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Work + domestic perfection = marriage strain

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Helping guide the career of a promising colleague is a wonderful thing, but there are many ways for the relationship to turn rancid, and having the older partner develop a romantic interest in the younger is at the top of the list.

London - Career women who have a “compulsion” to juggle a demanding job with being a domestic goddess are putting a strain on their marriages, according to an agony aunt.

Denise Robertson believes some women put too much pressure on themselves to deliver at home and in the office and are reluctant to share the household chores with men.

Robertson, 78, the agony aunt on ITV’s This Morning, says that although careers have made women more independent and financially secure, and have freed them from some unbearable marriages, the result is that their world is more stressful.

“Careers have given women independence, but gone is the tranquil world my mother knew,” she writes in an article for the Radio Times.

“In most two-career homes, it is women who still bear most of the domestic responsibility.

“And not always because the man is lazy – there is an in-built compulsion in some women to remain domestic goddesses while holding down a demanding job.”

She describes how she grew up with very happily married parents and says that although they encountered many problems including business failure and the death of a child, her parents’ love for one another “sustained them”.

She reveals how each morning as her father left for work “they would cling together in the hall, as if he were going to another continent”.

She adds: “My sister and I would jeer from the stairs and call out ‘Hollywood’ but we liked it all the same.”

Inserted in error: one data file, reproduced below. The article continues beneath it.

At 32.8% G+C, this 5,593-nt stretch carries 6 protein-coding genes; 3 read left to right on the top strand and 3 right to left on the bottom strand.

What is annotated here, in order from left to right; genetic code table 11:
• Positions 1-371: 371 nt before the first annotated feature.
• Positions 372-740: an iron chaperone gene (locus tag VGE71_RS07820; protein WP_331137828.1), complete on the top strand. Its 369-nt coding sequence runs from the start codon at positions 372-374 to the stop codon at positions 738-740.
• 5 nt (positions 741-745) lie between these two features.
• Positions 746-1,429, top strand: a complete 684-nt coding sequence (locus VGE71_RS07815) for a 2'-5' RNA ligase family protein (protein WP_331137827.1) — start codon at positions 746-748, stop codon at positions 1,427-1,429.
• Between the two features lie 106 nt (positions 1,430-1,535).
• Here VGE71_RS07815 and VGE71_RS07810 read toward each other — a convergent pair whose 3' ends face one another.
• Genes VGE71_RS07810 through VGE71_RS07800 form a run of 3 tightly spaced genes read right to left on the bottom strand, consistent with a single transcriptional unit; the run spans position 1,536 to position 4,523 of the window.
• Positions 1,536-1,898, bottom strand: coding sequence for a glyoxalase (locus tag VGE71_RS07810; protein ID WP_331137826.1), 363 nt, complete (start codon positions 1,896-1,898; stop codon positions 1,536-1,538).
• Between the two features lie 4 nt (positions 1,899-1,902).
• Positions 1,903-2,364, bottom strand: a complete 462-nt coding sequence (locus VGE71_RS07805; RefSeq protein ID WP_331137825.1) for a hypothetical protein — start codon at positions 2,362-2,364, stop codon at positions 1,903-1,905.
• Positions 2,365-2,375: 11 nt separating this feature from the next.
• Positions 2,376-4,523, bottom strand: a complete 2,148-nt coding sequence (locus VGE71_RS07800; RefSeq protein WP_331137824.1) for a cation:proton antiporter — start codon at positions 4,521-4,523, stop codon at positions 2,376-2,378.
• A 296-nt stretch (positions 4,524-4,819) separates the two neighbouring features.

Robertson says modern couples can leave a marriage with greater ease if it is not working. But many are also guilty of being unwilling to work as hard to keep their marriages strong. She writes: “Why do so many marriages break down?

“If I am right in thinking marriages in previous generations endured because the woman, in particular, had no means of escape, it was inevitable that women’s hard-won economic independence would make them unwilling to stay in an arrangement that had become unbearable.

“Men, too, have been liberated from feeling they must stay because they are the sole breadwinner. Perhaps marriage breaks down more often today because we don’t work hard enough to keep it together.

“Leaving simply because you can is defeatist and if our new independence makes us less likely to see marriage as a life-long commitment, that is sad.”

Robertson, who has been married three times and widowed twice, also criticises the trend for co-habiting, writing: “What I don’t understand is the present reluctance to commit to marriage while entering into the much greater commitment of parenthood. ‘I don’t feel we need this bit of paper,’ they tell me.

“But a marriage ceremony is much, much more than a bit of paper. A wedding lets you tell the world, ‘’We belong together’.”

÷The full interview with Denise Robertson is in this week’s Radio Times.- Daily Mail

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